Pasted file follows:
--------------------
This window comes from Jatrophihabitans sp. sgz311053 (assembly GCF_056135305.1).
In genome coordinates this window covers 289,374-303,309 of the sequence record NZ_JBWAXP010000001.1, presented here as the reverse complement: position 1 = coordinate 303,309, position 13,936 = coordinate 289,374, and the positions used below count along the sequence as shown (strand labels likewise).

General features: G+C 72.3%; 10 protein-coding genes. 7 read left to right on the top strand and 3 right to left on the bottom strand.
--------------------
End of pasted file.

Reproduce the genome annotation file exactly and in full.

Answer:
This window comes from Jatrophihabitans sp. sgz311053 (assembly GCF_056135305.1).
In genome coordinates this window covers 289,374-303,309 of the sequence record NZ_JBWAXP010000001.1, presented here as the reverse complement: position 1 = coordinate 303,309, position 13,936 = coordinate 289,374, and the positions used below count along the sequence as shown (strand labels likewise).

General features: G+C 72.3%; 10 protein-coding genes. 7 read left to right on the top strand and 3 right to left on the bottom strand.